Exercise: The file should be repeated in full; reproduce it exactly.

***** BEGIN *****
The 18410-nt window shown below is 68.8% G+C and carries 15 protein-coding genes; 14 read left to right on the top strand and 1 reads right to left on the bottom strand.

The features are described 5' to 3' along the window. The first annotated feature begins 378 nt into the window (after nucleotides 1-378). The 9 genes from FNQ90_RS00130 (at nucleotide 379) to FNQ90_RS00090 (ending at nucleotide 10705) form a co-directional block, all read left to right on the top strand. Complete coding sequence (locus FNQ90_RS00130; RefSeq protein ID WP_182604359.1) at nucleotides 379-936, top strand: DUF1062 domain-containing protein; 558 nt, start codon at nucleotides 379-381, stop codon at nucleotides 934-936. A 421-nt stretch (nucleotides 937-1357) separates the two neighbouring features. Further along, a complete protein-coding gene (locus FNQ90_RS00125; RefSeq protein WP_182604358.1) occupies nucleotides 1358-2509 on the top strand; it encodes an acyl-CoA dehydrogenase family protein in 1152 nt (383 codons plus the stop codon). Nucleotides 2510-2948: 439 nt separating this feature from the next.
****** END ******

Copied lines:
The 18410-nt window shown below is 68.8% G+C and carries 15 protein-coding genes; 14 read left to right on the top strand and 1 reads right to left on the bottom strand.

The features are described 5' to 3' along the window. The first annotated feature begins 378 nt into the window (after nucleotides 1-378). The 9 genes from FNQ90_RS00130 (at nucleotide 379) to FNQ90_RS00090 (ending at nucleotide 10705) form a co-directional block, all read left to right on the top strand. Complete coding sequence (locus FNQ90_RS00130; RefSeq protein ID WP_182604359.1) at nucleotides 379-936, top strand: DUF1062 domain-containing protein; 558 nt, start codon at nucleotides 379-381, stop codon at nucleotides 934-936. A 421-nt stretch (nucleotides 937-1357) separates the two neighbouring features. Further along, a complete protein-coding gene (locus FNQ90_RS00125; RefSeq protein WP_182604358.1) occupies nucleotides 1358-2509 on the top strand; it encodes an acyl-CoA dehydrogenase family protein in 1152 nt (383 codons plus the stop codon). Nucleotides 2510-2948: 439 nt separating this feature from the next.